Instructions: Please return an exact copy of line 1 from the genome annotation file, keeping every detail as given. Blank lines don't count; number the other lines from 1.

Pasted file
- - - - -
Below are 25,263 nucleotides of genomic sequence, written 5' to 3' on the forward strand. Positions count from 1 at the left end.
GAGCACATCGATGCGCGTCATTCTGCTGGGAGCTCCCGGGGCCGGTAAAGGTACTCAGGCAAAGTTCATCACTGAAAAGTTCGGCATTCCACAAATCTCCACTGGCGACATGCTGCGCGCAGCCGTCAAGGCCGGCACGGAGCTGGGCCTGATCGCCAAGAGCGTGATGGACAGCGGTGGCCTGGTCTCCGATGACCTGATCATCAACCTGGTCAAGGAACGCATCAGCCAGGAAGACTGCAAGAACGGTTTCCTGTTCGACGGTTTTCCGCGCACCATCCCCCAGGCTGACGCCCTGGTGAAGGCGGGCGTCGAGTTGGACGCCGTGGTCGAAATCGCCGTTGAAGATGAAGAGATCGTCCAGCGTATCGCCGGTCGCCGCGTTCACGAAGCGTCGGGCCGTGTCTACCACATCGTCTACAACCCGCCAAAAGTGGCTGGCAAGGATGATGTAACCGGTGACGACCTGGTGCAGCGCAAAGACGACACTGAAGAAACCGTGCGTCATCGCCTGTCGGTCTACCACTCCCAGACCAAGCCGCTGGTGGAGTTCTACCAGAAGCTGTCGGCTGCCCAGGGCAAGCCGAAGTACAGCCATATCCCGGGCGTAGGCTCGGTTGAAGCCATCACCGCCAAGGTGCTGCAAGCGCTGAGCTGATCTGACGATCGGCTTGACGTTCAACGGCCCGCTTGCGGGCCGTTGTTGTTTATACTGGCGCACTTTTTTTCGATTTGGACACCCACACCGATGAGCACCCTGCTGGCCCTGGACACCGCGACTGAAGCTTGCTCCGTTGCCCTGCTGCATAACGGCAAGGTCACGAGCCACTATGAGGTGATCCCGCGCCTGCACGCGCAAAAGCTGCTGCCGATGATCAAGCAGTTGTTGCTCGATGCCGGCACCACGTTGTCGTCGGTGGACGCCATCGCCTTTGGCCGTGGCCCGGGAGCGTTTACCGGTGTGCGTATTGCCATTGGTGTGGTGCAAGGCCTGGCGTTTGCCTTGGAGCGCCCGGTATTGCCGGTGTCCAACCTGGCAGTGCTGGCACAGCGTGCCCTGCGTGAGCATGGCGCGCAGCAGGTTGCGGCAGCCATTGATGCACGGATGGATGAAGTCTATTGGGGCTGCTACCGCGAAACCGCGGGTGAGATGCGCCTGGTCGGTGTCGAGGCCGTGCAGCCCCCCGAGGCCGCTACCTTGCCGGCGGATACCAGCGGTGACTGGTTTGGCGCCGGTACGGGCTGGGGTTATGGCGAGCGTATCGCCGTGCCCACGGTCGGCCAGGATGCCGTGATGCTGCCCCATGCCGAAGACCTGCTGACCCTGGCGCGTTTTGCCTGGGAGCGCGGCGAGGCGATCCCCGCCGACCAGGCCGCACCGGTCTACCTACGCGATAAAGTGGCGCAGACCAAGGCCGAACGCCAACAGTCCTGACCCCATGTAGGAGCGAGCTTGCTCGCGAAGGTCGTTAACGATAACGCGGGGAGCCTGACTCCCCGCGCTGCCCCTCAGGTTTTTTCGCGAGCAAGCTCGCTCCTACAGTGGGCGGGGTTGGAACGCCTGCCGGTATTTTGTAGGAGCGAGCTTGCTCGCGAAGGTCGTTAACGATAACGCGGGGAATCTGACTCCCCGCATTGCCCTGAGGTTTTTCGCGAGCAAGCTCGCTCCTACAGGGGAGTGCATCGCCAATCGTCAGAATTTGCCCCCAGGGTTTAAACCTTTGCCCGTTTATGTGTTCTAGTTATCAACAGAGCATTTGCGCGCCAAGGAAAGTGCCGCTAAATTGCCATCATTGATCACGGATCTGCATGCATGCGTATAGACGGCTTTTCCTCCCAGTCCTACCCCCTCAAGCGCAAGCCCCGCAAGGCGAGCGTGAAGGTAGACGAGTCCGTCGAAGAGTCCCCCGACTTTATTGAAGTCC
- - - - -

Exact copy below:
Below are 25,263 nucleotides of genomic sequence, written 5' to 3' on the forward strand. Positions count from 1 at the left end.